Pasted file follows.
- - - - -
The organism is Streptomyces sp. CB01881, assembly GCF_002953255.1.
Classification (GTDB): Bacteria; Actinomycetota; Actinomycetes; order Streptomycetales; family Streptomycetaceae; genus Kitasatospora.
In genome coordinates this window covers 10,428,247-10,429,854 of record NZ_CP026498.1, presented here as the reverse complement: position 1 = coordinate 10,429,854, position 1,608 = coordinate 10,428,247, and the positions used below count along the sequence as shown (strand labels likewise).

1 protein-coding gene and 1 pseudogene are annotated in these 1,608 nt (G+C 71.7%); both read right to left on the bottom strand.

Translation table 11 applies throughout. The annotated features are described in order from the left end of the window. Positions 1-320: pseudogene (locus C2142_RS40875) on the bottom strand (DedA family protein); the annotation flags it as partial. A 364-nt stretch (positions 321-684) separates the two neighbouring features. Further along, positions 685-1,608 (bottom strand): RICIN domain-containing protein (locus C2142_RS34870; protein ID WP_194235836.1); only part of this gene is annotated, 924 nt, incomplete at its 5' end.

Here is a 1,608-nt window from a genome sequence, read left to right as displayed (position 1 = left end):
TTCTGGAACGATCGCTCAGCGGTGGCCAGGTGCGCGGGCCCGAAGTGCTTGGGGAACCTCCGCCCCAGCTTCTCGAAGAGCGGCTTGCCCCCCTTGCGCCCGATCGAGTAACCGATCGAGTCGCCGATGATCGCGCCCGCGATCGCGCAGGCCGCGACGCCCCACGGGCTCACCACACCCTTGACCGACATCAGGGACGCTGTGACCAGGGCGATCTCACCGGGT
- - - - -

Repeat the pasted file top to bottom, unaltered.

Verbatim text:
The organism is Streptomyces sp. CB01881, assembly GCF_002953255.1.
Classification (GTDB): Bacteria; Actinomycetota; Actinomycetes; order Streptomycetales; family Streptomycetaceae; genus Kitasatospora.
In genome coordinates this window covers 10,428,247-10,429,854 of record NZ_CP026498.1, presented here as the reverse complement: position 1 = coordinate 10,429,854, position 1,608 = coordinate 10,428,247, and the positions used below count along the sequence as shown (strand labels likewise).

1 protein-coding gene and 1 pseudogene are annotated in these 1,608 nt (G+C 71.7%); both read right to left on the bottom strand.

Translation table 11 applies throughout. The annotated features are described in order from the left end of the window. Positions 1-320: pseudogene (locus C2142_RS40875) on the bottom strand (DedA family protein); the annotation flags it as partial. A 364-nt stretch (positions 321-684) separates the two neighbouring features. Further along, positions 685-1,608 (bottom strand): RICIN domain-containing protein (locus C2142_RS34870; protein ID WP_194235836.1); only part of this gene is annotated, 924 nt, incomplete at its 5' end.

Here is a 1,608-nt window from a genome sequence, read left to right as displayed (position 1 = left end):
TTCTGGAACGATCGCTCAGCGGTGGCCAGGTGCGCGGGCCCGAAGTGCTTGGGGAACCTCCGCCCCAGCTTCTCGAAGAGCGGCTTGCCCCCCTTGCGCCCGATCGAGTAACCGATCGAGTCGCCGATGATCGCGCCCGCGATCGCGCAGGCCGCGACGCCCCACGGGCTCACCACACCCTTGACCGACATCAGGGACGCTGTGACCAGGGCGATCTCACCGGGT